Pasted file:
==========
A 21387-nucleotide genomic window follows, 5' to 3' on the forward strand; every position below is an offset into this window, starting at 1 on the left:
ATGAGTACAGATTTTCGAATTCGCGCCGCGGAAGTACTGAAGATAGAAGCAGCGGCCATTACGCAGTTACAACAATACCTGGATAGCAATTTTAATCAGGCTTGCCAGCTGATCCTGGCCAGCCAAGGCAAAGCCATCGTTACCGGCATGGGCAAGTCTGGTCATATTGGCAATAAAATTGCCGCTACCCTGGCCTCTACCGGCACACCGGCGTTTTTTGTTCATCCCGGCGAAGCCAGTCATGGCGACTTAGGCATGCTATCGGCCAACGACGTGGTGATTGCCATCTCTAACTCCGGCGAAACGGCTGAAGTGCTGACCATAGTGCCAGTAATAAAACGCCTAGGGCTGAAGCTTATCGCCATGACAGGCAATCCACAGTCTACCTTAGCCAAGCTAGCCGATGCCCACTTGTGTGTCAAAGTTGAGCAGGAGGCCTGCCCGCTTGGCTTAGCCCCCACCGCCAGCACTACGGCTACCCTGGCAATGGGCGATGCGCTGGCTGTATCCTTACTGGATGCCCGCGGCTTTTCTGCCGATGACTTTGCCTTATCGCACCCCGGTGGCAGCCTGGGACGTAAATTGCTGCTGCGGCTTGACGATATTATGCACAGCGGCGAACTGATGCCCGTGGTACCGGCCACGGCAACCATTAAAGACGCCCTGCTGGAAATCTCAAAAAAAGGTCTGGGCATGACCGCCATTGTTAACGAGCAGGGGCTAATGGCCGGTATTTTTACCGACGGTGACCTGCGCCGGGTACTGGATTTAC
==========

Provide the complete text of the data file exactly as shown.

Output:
A 21387-nucleotide genomic window follows, 5' to 3' on the forward strand; every position below is an offset into this window, starting at 1 on the left:
ATGAGTACAGATTTTCGAATTCGCGCCGCGGAAGTACTGAAGATAGAAGCAGCGGCCATTACGCAGTTACAACAATACCTGGATAGCAATTTTAATCAGGCTTGCCAGCTGATCCTGGCCAGCCAAGGCAAAGCCATCGTTACCGGCATGGGCAAGTCTGGTCATATTGGCAATAAAATTGCCGCTACCCTGGCCTCTACCGGCACACCGGCGTTTTTTGTTCATCCCGGCGAAGCCAGTCATGGCGACTTAGGCATGCTATCGGCCAACGACGTGGTGATTGCCATCTCTAACTCCGGCGAAACGGCTGAAGTGCTGACCATAGTGCCAGTAATAAAACGCCTAGGGCTGAAGCTTATCGCCATGACAGGCAATCCACAGTCTACCTTAGCCAAGCTAGCCGATGCCCACTTGTGTGTCAAAGTTGAGCAGGAGGCCTGCCCGCTTGGCTTAGCCCCCACCGCCAGCACTACGGCTACCCTGGCAATGGGCGATGCGCTGGCTGTATCCTTACTGGATGCCCGCGGCTTTTCTGCCGATGACTTTGCCTTATCGCACCCCGGTGGCAGCCTGGGACGTAAATTGCTGCTGCGGCTTGACGATATTATGCACAGCGGCGAACTGATGCCCGTGGTACCGGCCACGGCAACCATTAAAGACGCCCTGCTGGAAATCTCAAAAAAAGGTCTGGGCATGACCGCCATTGTTAACGAGCAGGGGCTAATGGCCGGTATTTTTACCGACGGTGACCTGCGCCGGGTACTGGATTTAC